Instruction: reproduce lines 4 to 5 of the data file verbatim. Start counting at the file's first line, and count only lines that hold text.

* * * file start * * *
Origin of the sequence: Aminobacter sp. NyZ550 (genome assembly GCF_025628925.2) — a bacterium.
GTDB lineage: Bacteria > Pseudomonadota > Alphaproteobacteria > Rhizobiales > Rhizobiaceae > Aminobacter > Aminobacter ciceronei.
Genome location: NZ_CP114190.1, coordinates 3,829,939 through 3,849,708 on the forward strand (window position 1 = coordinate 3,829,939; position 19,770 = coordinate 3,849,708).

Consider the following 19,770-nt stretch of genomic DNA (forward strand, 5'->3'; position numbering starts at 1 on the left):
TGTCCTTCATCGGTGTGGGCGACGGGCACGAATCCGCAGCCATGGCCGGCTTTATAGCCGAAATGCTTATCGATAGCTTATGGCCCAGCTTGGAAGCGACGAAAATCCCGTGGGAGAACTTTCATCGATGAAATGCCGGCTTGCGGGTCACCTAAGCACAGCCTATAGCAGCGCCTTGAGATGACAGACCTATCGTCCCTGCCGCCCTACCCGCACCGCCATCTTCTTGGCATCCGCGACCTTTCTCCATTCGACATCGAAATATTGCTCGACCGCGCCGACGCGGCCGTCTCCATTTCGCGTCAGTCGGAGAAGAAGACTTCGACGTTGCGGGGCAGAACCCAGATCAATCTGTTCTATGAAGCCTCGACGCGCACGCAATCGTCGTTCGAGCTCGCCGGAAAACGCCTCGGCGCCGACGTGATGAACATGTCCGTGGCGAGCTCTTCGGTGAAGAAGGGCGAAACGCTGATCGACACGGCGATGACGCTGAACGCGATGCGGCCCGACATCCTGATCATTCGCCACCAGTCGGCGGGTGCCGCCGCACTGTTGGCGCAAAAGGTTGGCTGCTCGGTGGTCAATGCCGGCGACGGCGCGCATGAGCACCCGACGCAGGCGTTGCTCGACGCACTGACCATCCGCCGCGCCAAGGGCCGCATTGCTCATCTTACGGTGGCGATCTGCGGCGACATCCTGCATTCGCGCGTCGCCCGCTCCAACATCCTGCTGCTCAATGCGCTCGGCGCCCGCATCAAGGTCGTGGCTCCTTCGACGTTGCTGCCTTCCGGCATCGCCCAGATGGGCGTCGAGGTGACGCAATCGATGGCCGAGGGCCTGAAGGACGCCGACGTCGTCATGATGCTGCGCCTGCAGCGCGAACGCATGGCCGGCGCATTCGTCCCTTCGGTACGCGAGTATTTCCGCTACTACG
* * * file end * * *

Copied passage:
Consider the following 19,770-nt stretch of genomic DNA (forward strand, 5'->3'; position numbering starts at 1 on the left):
TGTCCTTCATCGGTGTGGGCGACGGGCACGAATCCGCAGCCATGGCCGGCTTTATAGCCGAAATGCTTATCGATAGCTTATGGCCCAGCTTGGAAGCGACGAAAATCCCGTGGGAGAACTTTCATCGATGAAATGCCGGCTTGCGGGTCACCTAAGCACAGCCTATAGCAGCGCCTTGAGATGACAGACCTATCGTCCCTGCCGCCCTACCCGCACCGCCATCTTCTTGGCATCCGCGACCTTTCTCCATTCGACATCGAAATATTGCTCGACCGCGCCGACGCGGCCGTCTCCATTTCGCGTCAGTCGGAGAAGAAGACTTCGACGTTGCGGGGCAGAACCCAGATCAATCTGTTCTATGAAGCCTCGACGCGCACGCAATCGTCGTTCGAGCTCGCCGGAAAACGCCTCGGCGCCGACGTGATGAACATGTCCGTGGCGAGCTCTTCGGTGAAGAAGGGCGAAACGCTGATCGACACGGCGATGACGCTGAACGCGATGCGGCCCGACATCCTGATCATTCGCCACCAGTCGGCGGGTGCCGCCGCACTGTTGGCGCAAAAGGTTGGCTGCTCGGTGGTCAATGCCGGCGACGGCGCGCATGAGCACCCGACGCAGGCGTTGCTCGACGCACTGACCATCCGCCGCGCCAAGGGCCGCATTGCTCATCTTACGGTGGCGATCTGCGGCGACATCCTGCATTCGCGCGTCGCCCGCTCCAACATCCTGCTGCTCAATGCGCTCGGCGCCCGCATCAAGGTCGTGGCTCCTTCGACGTTGCTGCCTTCCGGCATCGCCCAGATGGGCGTCGAGGTGACGCAATCGATGGCCGAGGGCCTGAAGGACGCCGACGTCGTCATGATGCTGCGCCTGCAGCGCGAACGCATGGCCGGCGCATTCGTCCCTTCGGTACGCGAGTATTTCCGCTACTACG